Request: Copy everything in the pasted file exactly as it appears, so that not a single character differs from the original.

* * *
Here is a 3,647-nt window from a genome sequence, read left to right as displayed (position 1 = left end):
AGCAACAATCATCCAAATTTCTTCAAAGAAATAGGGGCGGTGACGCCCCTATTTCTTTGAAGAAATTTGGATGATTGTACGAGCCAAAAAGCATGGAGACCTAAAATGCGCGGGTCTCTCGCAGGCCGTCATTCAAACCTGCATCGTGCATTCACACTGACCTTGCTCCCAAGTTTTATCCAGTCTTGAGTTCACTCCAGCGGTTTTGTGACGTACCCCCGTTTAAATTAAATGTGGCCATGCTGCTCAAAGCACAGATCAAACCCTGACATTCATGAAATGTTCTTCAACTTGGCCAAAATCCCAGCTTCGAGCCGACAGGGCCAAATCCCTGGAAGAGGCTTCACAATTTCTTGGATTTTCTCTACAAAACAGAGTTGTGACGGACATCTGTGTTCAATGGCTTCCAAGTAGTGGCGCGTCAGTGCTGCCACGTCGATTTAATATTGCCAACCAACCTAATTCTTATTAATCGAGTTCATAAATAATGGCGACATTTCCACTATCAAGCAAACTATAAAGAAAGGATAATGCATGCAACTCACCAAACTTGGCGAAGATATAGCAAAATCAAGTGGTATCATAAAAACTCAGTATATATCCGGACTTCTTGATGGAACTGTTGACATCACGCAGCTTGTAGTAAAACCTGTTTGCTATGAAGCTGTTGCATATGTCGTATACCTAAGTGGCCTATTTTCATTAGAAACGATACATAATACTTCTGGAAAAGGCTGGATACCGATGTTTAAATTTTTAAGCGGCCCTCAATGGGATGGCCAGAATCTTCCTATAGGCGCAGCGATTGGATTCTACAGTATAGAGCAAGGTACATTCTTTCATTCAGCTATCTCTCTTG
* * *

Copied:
Here is a 3,647-nt window from a genome sequence, read left to right as displayed (position 1 = left end):
AGCAACAATCATCCAAATTTCTTCAAAGAAATAGGGGCGGTGACGCCCCTATTTCTTTGAAGAAATTTGGATGATTGTACGAGCCAAAAAGCATGGAGACCTAAAATGCGCGGGTCTCTCGCAGGCCGTCATTCAAACCTGCATCGTGCATTCACACTGACCTTGCTCCCAAGTTTTATCCAGTCTTGAGTTCACTCCAGCGGTTTTGTGACGTACCCCCGTTTAAATTAAATGTGGCCATGCTGCTCAAAGCACAGATCAAACCCTGACATTCATGAAATGTTCTTCAACTTGGCCAAAATCCCAGCTTCGAGCCGACAGGGCCAAATCCCTGGAAGAGGCTTCACAATTTCTTGGATTTTCTCTACAAAACAGAGTTGTGACGGACATCTGTGTTCAATGGCTTCCAAGTAGTGGCGCGTCAGTGCTGCCACGTCGATTTAATATTGCCAACCAACCTAATTCTTATTAATCGAGTTCATAAATAATGGCGACATTTCCACTATCAAGCAAACTATAAAGAAAGGATAATGCATGCAACTCACCAAACTTGGCGAAGATATAGCAAAATCAAGTGGTATCATAAAAACTCAGTATATATCCGGACTTCTTGATGGAACTGTTGACATCACGCAGCTTGTAGTAAAACCTGTTTGCTATGAAGCTGTTGCATATGTCGTATACCTAAGTGGCCTATTTTCATTAGAAACGATACATAATACTTCTGGAAAAGGCTGGATACCGATGTTTAAATTTTTAAGCGGCCCTCAATGGGATGGCCAGAATCTTCCTATAGGCGCAGCGATTGGATTCTACAGTATAGAGCAAGGTACATTCTTTCATTCAGCTATCTCTCTTG